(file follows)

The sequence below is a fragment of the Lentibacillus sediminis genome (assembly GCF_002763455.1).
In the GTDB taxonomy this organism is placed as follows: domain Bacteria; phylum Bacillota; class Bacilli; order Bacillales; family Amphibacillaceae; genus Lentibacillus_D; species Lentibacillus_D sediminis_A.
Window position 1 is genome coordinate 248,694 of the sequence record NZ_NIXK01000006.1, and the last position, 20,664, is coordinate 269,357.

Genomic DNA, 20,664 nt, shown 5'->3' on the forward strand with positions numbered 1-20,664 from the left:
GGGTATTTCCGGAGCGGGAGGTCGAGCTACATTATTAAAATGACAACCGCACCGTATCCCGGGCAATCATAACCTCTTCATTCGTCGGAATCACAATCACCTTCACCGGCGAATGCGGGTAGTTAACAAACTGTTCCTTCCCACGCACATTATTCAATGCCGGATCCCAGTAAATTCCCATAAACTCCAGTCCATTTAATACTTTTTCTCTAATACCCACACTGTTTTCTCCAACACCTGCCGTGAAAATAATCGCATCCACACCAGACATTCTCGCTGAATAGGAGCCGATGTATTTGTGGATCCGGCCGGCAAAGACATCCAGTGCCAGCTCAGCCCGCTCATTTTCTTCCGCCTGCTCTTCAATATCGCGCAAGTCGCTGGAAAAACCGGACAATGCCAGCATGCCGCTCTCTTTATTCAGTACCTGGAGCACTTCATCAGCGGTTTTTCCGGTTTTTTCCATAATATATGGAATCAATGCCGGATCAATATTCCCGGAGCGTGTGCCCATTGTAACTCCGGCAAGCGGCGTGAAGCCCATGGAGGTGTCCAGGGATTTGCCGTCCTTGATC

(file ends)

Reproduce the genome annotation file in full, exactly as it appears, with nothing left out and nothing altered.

The sequence below is a fragment of the Lentibacillus sediminis genome (assembly GCF_002763455.1).
In the GTDB taxonomy this organism is placed as follows: domain Bacteria; phylum Bacillota; class Bacilli; order Bacillales; family Amphibacillaceae; genus Lentibacillus_D; species Lentibacillus_D sediminis_A.
Window position 1 is genome coordinate 248,694 of the sequence record NZ_NIXK01000006.1, and the last position, 20,664, is coordinate 269,357.

Genomic DNA, 20,664 nt, shown 5'->3' on the forward strand with positions numbered 1-20,664 from the left:
GGGTATTTCCGGAGCGGGAGGTCGAGCTACATTATTAAAATGACAACCGCACCGTATCCCGGGCAATCATAACCTCTTCATTCGTCGGAATCACAATCACCTTCACCGGCGAATGCGGGTAGTTAACAAACTGTTCCTTCCCACGCACATTATTCAATGCCGGATCCCAGTAAATTCCCATAAACTCCAGTCCATTTAATACTTTTTCTCTAATACCCACACTGTTTTCTCCAACACCTGCCGTGAAAATAATCGCATCCACACCAGACATTCTCGCTGAATAGGAGCCGATGTATTTGTGGATCCGGCCGGCAAAGACATCCAGTGCCAGCTCAGCCCGCTCATTTTCTTCCGCCTGCTCTTCAATATCGCGCAAGTCGCTGGAAAAACCGGACAATGCCAGCATGCCGCTCTCTTTATTCAGTACCTGGAGCACTTCATCAGCGGTTTTTCCGGTTTTTTCCATAATATATGGAATCAATGCCGGATCAATATTCCCGGAGCGTGTGCCCATTGTAACTCCGGCAAGCGGCGTGAAGCCCATGGAGGTGTCCAGGGATTTGCCGTCCTTGATC